Crime Watch: March 11, 2013
by Terri Eyden on
Client's Tax Payments and Preparing Returns with False Deductions
The IRS announced March 8 that its Office of Professional Responsibility obtained the disbarment of enrolled agent Lorna M. Walker for stealing a client's tax payments and for preparing tax returns with false deductions for multiple clients.
Walker's enrolled agent status and her ability to prepare federal tax returns were revoked for at least five years. She practiced in the Seattle area.
In a Final Agency Decision, the Administrative Law Judge disbarred Walker for misappropriating client payments intended for the IRS in furtherance of an offer in compromise, and for preparing multiple returns containing Schedule C deductions for which she could not produce substantiation on audit.
Walker was engaged to represent a taxpayer in a collection matter. The client gave Walker two money orders totaling $1,500 to forward to the IRS, along with an offer in compromise for delinquent taxes. The judge found that Walker altered, endorsed, and cashed the money orders for her own personal use, which are acts of willful incompetent and disreputable conduct under Circular 230.
The judge also found that Walker prepared 1040s for seven clients claiming Schedule C deductions that were unsubstantiated and unsupportable. It was found that Walker failed to exercise due diligence in preparing the Schedule Cs, thereby violating multiple due diligence provisions contained in Circular 230.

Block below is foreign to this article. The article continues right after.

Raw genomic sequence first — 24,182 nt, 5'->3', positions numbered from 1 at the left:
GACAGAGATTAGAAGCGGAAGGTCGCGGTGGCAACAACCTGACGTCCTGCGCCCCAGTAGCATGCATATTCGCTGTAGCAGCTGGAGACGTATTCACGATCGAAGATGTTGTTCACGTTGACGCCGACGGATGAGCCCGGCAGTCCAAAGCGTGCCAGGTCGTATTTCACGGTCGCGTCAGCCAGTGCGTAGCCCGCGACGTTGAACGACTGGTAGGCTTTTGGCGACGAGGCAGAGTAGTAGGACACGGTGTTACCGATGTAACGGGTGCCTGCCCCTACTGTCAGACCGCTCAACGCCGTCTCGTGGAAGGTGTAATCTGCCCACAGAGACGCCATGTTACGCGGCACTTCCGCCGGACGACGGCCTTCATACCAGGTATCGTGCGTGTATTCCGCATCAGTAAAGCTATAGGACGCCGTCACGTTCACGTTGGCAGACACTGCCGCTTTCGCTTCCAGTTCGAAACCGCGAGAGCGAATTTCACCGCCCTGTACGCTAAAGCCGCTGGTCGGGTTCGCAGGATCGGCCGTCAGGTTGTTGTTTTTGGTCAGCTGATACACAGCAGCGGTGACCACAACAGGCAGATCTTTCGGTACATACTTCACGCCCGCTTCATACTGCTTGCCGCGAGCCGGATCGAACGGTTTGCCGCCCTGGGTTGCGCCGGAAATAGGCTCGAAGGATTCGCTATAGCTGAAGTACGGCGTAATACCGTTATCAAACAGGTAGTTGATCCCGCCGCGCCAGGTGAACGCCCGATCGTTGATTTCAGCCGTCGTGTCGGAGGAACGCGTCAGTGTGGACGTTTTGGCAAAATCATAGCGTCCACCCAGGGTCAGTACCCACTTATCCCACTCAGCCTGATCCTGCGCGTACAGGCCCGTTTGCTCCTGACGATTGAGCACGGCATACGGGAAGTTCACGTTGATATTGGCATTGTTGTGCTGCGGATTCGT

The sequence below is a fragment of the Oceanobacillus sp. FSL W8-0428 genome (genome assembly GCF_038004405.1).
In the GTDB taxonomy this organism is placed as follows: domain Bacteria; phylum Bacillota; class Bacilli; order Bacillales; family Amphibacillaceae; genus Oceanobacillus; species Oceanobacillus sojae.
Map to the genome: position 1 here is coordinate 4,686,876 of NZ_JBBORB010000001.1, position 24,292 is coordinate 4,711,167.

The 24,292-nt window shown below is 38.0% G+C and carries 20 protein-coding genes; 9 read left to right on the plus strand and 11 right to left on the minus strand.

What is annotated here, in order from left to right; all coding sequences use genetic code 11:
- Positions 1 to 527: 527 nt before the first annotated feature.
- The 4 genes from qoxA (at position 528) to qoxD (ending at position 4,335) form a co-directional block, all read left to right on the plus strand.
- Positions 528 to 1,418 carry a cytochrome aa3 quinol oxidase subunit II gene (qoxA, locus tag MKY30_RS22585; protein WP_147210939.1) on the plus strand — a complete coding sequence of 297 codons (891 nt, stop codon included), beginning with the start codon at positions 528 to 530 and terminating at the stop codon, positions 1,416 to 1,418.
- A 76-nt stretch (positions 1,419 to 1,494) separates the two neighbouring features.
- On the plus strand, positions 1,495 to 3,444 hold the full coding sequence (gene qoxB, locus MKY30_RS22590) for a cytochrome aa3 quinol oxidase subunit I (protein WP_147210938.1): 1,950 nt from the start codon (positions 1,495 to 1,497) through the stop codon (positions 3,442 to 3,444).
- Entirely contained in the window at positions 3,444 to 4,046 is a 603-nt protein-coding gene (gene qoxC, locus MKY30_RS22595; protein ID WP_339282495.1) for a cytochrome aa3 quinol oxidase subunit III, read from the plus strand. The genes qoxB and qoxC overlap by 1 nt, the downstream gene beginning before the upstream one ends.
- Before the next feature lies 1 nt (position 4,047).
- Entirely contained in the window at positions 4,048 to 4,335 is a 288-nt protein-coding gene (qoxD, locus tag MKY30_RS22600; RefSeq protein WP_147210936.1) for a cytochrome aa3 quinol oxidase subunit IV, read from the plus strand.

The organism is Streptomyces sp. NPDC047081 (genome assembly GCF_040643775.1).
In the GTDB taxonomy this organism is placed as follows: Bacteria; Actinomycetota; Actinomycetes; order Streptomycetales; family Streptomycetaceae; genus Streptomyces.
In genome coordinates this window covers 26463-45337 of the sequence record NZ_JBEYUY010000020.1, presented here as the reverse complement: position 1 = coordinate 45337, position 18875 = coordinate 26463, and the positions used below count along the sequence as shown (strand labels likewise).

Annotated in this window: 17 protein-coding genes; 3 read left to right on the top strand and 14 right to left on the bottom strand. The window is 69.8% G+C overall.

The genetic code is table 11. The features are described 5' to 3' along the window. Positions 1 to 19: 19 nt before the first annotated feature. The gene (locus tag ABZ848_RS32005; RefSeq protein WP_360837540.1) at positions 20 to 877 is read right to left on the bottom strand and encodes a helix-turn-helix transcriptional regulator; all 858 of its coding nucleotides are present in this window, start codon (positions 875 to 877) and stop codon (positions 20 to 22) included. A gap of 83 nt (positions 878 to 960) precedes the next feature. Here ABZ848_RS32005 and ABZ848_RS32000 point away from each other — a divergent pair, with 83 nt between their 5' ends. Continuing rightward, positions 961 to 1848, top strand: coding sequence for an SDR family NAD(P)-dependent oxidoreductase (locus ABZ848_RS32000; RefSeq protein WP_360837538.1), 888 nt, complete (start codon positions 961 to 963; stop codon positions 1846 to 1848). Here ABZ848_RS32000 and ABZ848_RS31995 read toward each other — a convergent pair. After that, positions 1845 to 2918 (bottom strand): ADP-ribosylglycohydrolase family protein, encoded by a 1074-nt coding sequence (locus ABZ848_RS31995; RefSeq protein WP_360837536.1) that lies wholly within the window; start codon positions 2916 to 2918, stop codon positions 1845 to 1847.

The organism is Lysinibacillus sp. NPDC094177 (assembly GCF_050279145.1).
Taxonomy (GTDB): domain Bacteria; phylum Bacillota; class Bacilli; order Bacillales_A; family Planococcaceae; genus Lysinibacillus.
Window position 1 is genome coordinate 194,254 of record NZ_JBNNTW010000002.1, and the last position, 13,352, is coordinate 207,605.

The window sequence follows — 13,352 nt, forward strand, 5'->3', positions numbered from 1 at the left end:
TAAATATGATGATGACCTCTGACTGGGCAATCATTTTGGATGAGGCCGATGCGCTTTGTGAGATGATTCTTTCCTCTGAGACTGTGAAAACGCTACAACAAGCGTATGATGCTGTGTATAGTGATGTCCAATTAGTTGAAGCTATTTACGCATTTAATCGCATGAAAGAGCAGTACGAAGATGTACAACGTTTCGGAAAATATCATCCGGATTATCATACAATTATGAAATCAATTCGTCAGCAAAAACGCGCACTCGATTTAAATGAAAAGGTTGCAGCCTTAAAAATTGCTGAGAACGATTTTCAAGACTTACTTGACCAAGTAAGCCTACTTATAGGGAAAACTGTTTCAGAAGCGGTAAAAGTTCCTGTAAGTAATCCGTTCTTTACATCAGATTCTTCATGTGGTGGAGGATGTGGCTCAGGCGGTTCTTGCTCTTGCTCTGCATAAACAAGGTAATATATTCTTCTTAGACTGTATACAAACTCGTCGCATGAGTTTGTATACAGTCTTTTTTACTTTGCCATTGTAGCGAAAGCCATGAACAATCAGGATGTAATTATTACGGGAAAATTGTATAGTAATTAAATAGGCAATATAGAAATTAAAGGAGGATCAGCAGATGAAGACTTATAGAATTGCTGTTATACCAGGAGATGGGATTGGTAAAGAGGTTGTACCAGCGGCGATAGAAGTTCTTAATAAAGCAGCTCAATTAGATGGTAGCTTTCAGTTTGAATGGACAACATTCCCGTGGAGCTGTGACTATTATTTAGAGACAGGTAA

Walker also failed to respond to the administrative complaint and the motion for default judgment. The judge determined that because Walker failed to respond either to the complaint or to the motion for default judgment, she was deemed to admit all the allegations in the complaint and to not oppose the default motion.
Tax Preparers Barred for Claiming Improper Tax Credits and Fraudulent Conduct
A federal court permanently barred Toney Fields and Trumekia Shaw, who do business as Fields Mo' Money Taxes in Nashville, Tennessee, from preparing federal tax returns, the Justice Department announced March 4. The civil injunction order was signed by Judge Kevin H. Sharp of the US District Court for the Middle District of Tennessee. It found that the defendants engaged repeatedly in fraudulent conduct that interfered with enforcement of federal tax laws.
The government complaint in the civil injunction lawsuit alleged that Fields is a licensee of Mo' Money Taxes LLC and MoneyCo USA LLC, both located in Memphis. According to the complaint, Fields and Shaw get an improper jump on their competition by opening Mo' Money Taxes in Nashville immediately after Christmas before the tax year ends. According to the complaint, Fields and Shaw use customers' end-of-year paystubs to prepare tax returns, before employers have issued W-2 wage-statement forms to employees. Preparing tax returns based on paystubs rather than proper W-2 Forms violates IRS rules.
Fields and Shaw allegedly use the paystubs to create fake W-2 Forms to include with the returns. End-of-year paystubs frequently omit income and distributions that are shown on employer-issued W-2 Forms. This inevitably results in errors on federal tax returns.
The complaint alleged that Fields and Shaw inflate or claim false tax credits on customers' tax returns. According to the complaint, Fields and Shaw frequently claim improper dependent exemptions in order to claim inflated earned-income credits or child tax credits for their customers. The complaint also alleged that the defendants include false filing statuses and bogus claims for charitable contributions on customers' returns.